The European Union's top court has said that Ryanair has to pay out compensation to passengers that were stranded because the 2010 volcano eruption in Iceland.
The European Court of Justice said today that airlines face an obligation to provide care, even in such "extraordinary circumstances" as the eruption of the Eyjafjallajokull volcano.
The eruption left millions of passengers stranded because it was too dangerous to fly through the ash clouds.
The court gave its opinion after an Irish passenger was stranded in southern Portugal for a week during the crisis and demanded compensation of almost €1,130.
Ryanair has said it paid out €26.1m to stranded passengers, but it has refused many claims, citing their "excessive" cost.
The court said passengers can only claim "reasonable" costs.
The ruling will affect all air carriers in the European Union.
The ruling arises from a case taken by Denise McDonagh of Terenure, Dublin, who was a passenger on a Faro to Dublin flight scheduled for 17 April 2010, which was cancelled following the volcanic eruption.
Flights did not resume until 22 April 2010 and Ms McDonagh was not able to return to Dublin until 24 April 2010.
During that period, Ryanair did not provide her with any care and she argued that the airline was obliged to pay her expenses corresponding to the costs of meals, refreshments, accommodation and transport.
The Dublin Metropolitan District Court, the court before which the case was brought, asked the Court of Justice whether the closure of airspace as a result of a volcanic eruption comes under the notion of "extraordinary circumstances".
The European Court ruled: "An air carrier must provide care to passengers whose flight has been cancelled due to extraordinary circumstances, such as the closure of airspace following the eruption of the Eyjafjallajökull volcano.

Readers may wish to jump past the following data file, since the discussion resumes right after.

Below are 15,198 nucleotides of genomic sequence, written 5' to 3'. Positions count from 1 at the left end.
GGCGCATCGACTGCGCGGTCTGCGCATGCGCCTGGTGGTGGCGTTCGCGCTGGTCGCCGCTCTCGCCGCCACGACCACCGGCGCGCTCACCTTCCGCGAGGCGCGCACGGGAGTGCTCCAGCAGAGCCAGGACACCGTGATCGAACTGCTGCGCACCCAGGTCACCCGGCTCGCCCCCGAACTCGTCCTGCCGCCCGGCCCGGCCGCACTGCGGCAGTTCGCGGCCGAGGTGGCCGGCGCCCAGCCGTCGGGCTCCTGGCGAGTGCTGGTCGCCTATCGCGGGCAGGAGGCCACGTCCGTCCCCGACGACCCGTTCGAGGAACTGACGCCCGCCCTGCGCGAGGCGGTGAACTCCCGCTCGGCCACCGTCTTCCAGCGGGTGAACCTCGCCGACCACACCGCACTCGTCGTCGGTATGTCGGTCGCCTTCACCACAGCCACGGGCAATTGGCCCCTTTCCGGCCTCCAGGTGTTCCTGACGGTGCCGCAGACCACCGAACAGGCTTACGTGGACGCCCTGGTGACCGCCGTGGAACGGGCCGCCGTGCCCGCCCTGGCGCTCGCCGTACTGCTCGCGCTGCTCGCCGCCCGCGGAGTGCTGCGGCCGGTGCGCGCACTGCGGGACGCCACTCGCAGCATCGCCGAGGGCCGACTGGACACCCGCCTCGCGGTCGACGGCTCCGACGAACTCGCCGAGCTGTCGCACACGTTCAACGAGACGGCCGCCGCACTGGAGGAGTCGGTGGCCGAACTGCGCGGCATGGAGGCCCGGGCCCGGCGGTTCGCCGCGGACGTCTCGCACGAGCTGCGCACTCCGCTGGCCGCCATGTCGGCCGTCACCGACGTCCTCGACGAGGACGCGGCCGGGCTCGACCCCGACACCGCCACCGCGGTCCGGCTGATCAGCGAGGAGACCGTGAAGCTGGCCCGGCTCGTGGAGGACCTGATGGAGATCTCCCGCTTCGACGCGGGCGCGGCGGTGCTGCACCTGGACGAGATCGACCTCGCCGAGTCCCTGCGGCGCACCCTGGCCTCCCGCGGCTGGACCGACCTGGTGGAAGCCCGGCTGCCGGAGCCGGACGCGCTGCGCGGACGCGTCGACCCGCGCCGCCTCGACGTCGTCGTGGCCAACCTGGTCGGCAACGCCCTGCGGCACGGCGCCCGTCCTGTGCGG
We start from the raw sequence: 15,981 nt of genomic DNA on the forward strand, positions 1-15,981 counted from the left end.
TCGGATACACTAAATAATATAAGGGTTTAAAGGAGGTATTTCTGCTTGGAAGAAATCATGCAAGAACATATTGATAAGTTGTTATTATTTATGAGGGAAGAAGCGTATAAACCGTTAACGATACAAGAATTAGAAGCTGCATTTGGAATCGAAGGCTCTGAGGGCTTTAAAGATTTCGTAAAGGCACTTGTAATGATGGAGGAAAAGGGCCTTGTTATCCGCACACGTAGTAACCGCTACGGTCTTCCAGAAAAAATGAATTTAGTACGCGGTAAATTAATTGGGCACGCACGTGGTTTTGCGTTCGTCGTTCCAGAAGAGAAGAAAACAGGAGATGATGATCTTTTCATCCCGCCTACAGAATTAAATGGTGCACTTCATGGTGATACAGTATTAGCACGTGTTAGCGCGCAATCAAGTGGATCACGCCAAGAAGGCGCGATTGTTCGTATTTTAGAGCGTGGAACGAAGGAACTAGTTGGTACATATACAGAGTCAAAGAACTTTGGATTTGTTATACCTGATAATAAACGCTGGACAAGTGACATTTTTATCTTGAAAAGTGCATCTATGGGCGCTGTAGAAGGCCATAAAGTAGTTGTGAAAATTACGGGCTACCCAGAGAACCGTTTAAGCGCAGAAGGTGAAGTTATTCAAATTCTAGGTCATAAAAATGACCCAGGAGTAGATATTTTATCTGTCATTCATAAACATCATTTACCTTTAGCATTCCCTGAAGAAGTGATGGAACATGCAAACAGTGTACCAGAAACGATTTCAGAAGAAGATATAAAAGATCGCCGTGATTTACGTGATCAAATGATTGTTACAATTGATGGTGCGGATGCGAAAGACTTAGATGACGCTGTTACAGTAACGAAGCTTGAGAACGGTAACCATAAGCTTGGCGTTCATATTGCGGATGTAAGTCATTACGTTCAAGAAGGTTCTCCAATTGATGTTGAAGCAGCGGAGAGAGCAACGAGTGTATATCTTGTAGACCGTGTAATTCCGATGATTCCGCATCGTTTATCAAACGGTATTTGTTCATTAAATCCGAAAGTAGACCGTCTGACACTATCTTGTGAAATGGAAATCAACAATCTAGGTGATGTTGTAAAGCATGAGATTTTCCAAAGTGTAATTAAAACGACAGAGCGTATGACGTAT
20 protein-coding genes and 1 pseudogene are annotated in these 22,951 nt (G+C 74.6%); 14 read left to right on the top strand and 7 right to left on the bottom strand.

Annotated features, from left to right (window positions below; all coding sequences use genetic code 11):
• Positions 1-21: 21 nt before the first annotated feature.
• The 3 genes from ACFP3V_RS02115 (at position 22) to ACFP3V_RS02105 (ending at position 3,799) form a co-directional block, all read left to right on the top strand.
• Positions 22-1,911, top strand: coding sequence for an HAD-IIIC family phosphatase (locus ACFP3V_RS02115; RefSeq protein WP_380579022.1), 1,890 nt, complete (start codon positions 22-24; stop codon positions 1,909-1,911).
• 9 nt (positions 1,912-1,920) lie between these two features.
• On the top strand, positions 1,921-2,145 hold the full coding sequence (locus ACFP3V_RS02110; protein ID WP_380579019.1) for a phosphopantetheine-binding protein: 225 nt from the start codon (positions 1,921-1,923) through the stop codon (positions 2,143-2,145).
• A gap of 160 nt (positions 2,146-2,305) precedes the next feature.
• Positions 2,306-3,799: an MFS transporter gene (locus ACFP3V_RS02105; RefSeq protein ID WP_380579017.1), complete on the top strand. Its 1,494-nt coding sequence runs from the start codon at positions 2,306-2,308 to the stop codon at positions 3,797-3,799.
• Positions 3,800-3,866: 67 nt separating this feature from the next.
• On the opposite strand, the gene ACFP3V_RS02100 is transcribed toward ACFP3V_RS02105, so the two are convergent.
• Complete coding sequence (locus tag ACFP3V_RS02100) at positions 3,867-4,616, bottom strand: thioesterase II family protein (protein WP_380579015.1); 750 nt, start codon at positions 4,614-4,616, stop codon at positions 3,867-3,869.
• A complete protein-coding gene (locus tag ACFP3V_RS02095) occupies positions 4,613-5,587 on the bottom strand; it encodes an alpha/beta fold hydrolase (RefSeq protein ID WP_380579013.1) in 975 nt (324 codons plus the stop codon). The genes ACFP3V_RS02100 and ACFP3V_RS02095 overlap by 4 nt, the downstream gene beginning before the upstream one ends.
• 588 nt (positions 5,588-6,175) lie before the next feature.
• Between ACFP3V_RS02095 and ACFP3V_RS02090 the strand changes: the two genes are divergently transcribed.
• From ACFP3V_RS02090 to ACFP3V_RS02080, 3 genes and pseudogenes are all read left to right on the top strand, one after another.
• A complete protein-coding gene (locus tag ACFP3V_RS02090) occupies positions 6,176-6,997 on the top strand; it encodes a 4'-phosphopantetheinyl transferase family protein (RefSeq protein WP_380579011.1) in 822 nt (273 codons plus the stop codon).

"EU law does not provide for a temporal or monetary limitation on that obligation."
Speaking on RTE's Drivetime, Ryanair spokesman Stephen McNamara said the ruling means the airline's €2 "ash cloud levy" will have to remain in place.
"Effectively what the statement from the Commission said today is that airlines owe it to the passenger to charge them more in order to cover these kinds of eventualities.
"So what they've actually said is that Ryanair are right to have a levy in place, now we don't think that it is right to have a levy in place.
"We don't think that passengers that travel today, who experience no interruption should subsidise people in six, or ten or 12 months time, simply because the insurance companies have gotten away with this act of God claim," he said.
In a statement earlier, Ryanair said it regrets the decision of the European Court which now allows passengers to claim for flight delays which are ''clearly and unambiguously outside of an airline’s control''.
The airline pointed out that the travel insurance companies escaped liability by claiming that the ash cloud was an ‘act of God’.
''Today’s decision will materially increase the cost of flying across Europe and consumer airfares will increase as airlines will be obliged to recover the cost of these claims from their customers,'' the company said.
It also added that the decision in today’s case has no retrospective impact for Ryanair as all other ‘ash’ related claims have been settled with passengers.